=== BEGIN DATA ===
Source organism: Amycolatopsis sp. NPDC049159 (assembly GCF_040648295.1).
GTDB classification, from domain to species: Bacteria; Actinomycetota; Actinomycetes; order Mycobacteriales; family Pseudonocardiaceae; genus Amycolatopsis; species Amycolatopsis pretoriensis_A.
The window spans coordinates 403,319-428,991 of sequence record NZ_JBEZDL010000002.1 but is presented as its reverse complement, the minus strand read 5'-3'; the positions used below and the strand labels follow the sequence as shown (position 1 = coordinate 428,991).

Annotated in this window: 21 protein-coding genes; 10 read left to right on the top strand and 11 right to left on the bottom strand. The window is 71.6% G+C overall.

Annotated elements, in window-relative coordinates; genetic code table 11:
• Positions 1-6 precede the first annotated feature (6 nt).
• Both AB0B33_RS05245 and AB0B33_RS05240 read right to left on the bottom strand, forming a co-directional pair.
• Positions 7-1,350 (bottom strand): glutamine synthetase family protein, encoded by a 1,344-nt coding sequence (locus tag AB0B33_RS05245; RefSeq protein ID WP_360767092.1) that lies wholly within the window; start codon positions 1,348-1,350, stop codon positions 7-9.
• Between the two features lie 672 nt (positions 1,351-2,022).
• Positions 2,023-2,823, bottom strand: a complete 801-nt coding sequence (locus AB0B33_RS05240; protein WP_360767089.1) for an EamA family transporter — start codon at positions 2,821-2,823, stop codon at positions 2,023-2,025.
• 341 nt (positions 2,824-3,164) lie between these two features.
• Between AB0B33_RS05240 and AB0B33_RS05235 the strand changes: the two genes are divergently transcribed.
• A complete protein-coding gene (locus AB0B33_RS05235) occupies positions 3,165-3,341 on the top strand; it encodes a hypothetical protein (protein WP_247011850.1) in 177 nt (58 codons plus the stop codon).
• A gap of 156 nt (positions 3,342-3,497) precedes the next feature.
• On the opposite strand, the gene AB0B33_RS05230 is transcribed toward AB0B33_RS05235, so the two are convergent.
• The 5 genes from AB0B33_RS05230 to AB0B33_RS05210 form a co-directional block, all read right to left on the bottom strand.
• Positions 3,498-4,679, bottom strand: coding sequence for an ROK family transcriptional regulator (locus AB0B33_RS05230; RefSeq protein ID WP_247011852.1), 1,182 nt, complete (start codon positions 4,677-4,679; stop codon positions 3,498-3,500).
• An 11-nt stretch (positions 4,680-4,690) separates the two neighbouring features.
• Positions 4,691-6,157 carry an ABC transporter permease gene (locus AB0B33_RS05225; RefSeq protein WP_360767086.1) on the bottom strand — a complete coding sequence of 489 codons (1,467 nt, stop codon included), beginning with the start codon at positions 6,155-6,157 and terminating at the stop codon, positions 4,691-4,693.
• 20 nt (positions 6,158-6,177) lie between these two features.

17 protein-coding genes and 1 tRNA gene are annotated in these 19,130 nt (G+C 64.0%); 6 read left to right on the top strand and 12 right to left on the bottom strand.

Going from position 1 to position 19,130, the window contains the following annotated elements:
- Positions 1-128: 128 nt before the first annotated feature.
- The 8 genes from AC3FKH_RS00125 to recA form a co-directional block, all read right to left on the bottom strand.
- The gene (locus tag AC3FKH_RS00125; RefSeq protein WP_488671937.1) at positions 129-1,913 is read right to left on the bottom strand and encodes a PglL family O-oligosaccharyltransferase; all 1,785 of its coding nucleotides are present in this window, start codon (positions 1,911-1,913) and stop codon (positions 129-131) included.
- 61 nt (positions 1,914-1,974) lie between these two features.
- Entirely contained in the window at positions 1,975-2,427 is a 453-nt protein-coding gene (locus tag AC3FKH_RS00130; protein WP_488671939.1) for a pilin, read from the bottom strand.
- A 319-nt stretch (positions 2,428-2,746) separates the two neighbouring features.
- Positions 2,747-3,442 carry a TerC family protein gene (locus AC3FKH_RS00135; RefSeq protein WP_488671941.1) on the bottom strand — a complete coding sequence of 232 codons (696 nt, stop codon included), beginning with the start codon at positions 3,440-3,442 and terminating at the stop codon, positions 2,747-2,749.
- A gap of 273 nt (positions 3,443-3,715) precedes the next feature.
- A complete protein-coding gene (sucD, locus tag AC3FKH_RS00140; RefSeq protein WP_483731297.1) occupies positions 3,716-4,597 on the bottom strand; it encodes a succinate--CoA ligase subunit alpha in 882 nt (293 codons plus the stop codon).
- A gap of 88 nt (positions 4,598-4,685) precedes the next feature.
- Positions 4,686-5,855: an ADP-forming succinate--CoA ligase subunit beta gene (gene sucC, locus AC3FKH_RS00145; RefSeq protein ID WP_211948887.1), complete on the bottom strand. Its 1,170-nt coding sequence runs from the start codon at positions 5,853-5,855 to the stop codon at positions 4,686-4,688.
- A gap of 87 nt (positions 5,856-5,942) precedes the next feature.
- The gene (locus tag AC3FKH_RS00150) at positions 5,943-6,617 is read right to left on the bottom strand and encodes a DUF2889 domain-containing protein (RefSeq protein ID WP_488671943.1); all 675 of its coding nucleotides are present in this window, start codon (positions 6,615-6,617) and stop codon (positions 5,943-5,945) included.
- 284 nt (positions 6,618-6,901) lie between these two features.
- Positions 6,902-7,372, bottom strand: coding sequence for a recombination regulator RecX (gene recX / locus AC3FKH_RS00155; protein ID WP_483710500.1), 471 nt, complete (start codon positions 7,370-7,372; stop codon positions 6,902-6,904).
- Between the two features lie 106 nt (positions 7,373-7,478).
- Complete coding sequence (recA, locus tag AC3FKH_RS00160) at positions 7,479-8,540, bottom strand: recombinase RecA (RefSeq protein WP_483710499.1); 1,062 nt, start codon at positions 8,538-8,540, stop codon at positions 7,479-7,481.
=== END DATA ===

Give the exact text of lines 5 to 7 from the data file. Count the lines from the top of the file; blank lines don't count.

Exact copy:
Annotated elements, in window-relative coordinates; genetic code table 11:
• Positions 1-6 precede the first annotated feature (6 nt).
• Both AB0B33_RS05245 and AB0B33_RS05240 read right to left on the bottom strand, forming a co-directional pair.